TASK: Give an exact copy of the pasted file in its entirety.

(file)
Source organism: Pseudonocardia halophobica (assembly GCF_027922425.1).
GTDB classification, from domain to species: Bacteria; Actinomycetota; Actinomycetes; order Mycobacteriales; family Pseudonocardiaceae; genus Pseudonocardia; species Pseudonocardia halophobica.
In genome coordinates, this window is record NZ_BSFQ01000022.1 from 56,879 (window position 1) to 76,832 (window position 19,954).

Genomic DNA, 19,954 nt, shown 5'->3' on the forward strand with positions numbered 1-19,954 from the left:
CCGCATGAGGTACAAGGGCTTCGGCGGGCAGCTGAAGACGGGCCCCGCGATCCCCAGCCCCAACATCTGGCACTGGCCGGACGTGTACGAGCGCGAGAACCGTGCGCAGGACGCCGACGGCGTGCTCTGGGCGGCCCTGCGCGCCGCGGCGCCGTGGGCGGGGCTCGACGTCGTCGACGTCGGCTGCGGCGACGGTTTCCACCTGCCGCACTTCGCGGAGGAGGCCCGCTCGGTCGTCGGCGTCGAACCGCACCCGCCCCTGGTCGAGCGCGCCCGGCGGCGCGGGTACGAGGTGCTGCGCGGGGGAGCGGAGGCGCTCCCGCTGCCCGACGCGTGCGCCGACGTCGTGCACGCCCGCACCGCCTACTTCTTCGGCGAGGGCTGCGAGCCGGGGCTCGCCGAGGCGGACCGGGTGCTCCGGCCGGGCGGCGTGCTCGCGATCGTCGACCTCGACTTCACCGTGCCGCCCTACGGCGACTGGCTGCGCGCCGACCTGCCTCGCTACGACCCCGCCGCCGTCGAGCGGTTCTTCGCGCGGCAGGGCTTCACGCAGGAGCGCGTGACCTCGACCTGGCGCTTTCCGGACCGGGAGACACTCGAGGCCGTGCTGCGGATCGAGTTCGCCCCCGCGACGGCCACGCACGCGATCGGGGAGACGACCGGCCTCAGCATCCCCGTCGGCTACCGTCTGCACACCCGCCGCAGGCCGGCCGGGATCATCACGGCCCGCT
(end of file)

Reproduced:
Source organism: Pseudonocardia halophobica (assembly GCF_027922425.1).
GTDB classification, from domain to species: Bacteria; Actinomycetota; Actinomycetes; order Mycobacteriales; family Pseudonocardiaceae; genus Pseudonocardia; species Pseudonocardia halophobica.
In genome coordinates, this window is record NZ_BSFQ01000022.1 from 56,879 (window position 1) to 76,832 (window position 19,954).

Genomic DNA, 19,954 nt, shown 5'->3' on the forward strand with positions numbered 1-19,954 from the left:
CCGCATGAGGTACAAGGGCTTCGGCGGGCAGCTGAAGACGGGCCCCGCGATCCCCAGCCCCAACATCTGGCACTGGCCGGACGTGTACGAGCGCGAGAACCGTGCGCAGGACGCCGACGGCGTGCTCTGGGCGGCCCTGCGCGCCGCGGCGCCGTGGGCGGGGCTCGACGTCGTCGACGTCGGCTGCGGCGACGGTTTCCACCTGCCGCACTTCGCGGAGGAGGCCCGCTCGGTCGTCGGCGTCGAACCGCACCCGCCCCTGGTCGAGCGCGCCCGGCGGCGCGGGTACGAGGTGCTGCGCGGGGGAGCGGAGGCGCTCCCGCTGCCCGACGCGTGCGCCGACGTCGTGCACGCCCGCACCGCCTACTTCTTCGGCGAGGGCTGCGAGCCGGGGCTCGCCGAGGCGGACCGGGTGCTCCGGCCGGGCGGCGTGCTCGCGATCGTCGACCTCGACTTCACCGTGCCGCCCTACGGCGACTGGCTGCGCGCCGACCTGCCTCGCTACGACCCCGCCGCCGTCGAGCGGTTCTTCGCGCGGCAGGGCTTCACGCAGGAGCGCGTGACCTCGACCTGGCGCTTTCCGGACCGGGAGACACTCGAGGCCGTGCTGCGGATCGAGTTCGCCCCCGCGACGGCCACGCACGCGATCGGGGAGACGACCGGCCTCAGCATCCCCGTCGGCTACCGTCTGCACACCCGCCGCAGGCCGGCCGGGATCATCACGGCCCGCT